Speaking after international research indicated that vaccine efficacy wanes after several months he said ‘it was important to take a balanced approach in the next phase of combatting the virus. We would anticipate a rise in infection rates over the next 6 months but we have to balance the fact that the majority of those who are vaccinated will get much milder effects, and the need to give people the freedom to enjoy their lives’.
It has also been confirmed that Dr Ivan Muscat will retain his position of Deputy Medical officer of Health and will continue his lead roles in response to the Pandemic. Health Minister Richard Renouf said ‘The expanded public health function would receive additional funding as part of the ‘Jersey Care Model’ to support prevention and early intervention, allowing islanders to stay well’.
In Jersey there are currently 312 islanders with Covid-19 of which 10 are in hospital.
After turning green mid-morning, the FTSE 100 was up 11 points to 7,136, but at noon today, it has yo-yoed back in the red and was down 3 points to 7,121.
S&P 500 futures rose 0.29%, after the benchmark US stock index fell 0.58% on Thursday. Nasdaq 100 futures were up 0.3%, and Dow Jones futures moved 0.26% higher.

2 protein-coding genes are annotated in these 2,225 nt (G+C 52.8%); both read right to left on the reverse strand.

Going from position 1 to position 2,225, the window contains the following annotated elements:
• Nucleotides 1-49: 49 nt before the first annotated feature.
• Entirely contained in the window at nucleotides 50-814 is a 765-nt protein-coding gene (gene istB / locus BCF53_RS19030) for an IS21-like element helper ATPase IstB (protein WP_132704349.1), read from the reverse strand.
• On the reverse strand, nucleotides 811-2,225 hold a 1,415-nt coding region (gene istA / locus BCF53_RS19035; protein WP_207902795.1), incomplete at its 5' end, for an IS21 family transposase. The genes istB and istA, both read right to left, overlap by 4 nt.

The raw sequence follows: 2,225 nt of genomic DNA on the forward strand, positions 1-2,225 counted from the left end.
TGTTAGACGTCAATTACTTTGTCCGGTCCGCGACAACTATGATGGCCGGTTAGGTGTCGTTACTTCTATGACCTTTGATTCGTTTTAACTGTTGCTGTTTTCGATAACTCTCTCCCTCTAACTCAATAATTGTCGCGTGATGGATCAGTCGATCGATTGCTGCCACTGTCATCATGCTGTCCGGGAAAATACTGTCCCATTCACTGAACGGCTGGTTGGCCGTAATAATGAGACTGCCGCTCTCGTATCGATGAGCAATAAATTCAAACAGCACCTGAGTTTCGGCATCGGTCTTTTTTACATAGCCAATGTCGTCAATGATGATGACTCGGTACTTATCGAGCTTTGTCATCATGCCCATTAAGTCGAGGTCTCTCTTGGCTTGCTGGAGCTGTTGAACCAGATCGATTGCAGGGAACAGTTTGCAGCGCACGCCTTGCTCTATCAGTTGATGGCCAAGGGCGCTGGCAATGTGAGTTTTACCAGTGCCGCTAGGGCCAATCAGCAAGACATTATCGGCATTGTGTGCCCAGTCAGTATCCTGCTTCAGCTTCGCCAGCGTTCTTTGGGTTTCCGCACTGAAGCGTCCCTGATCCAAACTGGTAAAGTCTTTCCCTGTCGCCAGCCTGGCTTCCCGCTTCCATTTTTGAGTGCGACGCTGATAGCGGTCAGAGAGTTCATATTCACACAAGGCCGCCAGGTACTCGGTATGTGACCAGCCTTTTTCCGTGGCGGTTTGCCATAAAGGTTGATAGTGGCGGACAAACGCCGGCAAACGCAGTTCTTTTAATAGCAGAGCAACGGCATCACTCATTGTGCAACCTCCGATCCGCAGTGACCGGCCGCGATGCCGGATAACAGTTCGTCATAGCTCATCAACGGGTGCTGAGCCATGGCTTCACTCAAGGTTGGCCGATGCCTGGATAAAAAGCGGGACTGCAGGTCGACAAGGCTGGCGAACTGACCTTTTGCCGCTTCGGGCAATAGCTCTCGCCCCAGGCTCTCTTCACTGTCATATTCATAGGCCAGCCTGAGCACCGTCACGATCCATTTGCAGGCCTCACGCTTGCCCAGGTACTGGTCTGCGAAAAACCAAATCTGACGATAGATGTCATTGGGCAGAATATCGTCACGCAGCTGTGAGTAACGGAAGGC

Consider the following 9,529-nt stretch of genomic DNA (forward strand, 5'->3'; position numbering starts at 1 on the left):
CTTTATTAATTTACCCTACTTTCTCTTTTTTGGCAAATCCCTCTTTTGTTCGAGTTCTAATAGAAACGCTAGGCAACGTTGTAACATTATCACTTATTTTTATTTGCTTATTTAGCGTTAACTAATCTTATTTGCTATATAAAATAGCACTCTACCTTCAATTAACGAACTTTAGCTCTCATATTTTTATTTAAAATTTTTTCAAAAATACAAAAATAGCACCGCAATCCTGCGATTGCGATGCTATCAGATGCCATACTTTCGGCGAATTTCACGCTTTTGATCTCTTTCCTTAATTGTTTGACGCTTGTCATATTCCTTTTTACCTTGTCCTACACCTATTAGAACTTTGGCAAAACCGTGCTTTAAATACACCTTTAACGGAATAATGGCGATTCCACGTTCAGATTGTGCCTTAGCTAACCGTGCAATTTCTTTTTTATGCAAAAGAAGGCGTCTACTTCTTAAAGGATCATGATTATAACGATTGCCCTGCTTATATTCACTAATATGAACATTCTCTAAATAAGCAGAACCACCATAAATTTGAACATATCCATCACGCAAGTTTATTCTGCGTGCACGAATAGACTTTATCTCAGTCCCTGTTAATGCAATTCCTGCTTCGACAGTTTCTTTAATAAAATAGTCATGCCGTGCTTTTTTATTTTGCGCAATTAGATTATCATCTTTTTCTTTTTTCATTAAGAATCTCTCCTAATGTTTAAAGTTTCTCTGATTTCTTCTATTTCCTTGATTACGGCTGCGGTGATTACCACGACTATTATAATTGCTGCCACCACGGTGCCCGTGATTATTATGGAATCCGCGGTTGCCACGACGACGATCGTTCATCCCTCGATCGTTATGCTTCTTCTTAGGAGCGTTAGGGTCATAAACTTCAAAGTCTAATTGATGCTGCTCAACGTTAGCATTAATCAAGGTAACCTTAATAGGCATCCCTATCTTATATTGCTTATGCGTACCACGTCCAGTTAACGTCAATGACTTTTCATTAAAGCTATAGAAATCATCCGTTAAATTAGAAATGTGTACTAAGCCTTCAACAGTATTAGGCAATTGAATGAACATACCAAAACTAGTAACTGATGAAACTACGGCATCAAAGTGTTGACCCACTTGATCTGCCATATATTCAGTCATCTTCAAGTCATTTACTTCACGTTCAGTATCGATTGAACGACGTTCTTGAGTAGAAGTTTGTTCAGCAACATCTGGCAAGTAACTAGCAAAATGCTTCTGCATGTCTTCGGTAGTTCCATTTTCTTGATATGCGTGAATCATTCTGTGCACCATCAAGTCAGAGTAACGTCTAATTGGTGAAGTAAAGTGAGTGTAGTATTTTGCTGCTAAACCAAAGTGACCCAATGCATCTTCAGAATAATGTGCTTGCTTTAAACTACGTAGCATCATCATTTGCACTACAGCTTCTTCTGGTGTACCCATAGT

European markets are mixed. The DAX is higher by 0.06%, while the CAC 40 is leading the FTSE 100 lower. They are down 0.43% and 0.07% respectively.
Asian markets finished mixed as of the most recent closing prices. The Shanghai Composite gained 1.14%, while the Nikkei 225 led the Hang Seng lower. They fell 2.07% and 0.27% respectively.
NHS staff shortages in England
Experts warn that the NHS’s chronic staff shortage is getting worse, as new data shows that the number of job vacancies in June increased by 10,000 compared to a year ago. NHS Digital data, published on Thursday, shows there were 93,806 full-time equivalent vacancies across the NHS in England at the end of June this year.
This is a 23% increase from the 76,082 vacancies at the end of March and a 13% increase from the 83,203 vacancies registered at the end of June last year. It is the highest number of vacancies since the end of December 2019.
Mortimer, who is the deputy chief executive of the NHS Confederation and also the CEO of NHS Employers, said that a “significant and sustained” long-term investment must be made to increase the number of health and social care workers in the next expenditure review.
Universal Credit cut to go ahead
The scheme that was introduced in response to the pandemic, a temporary £20 increase to universal credit payments – will officially end on the 6th of October.
Despite the pressure from various departments within the party to make the increase permanent, Boris Johnson has said that the government will continue to implement plans to cut universal credit.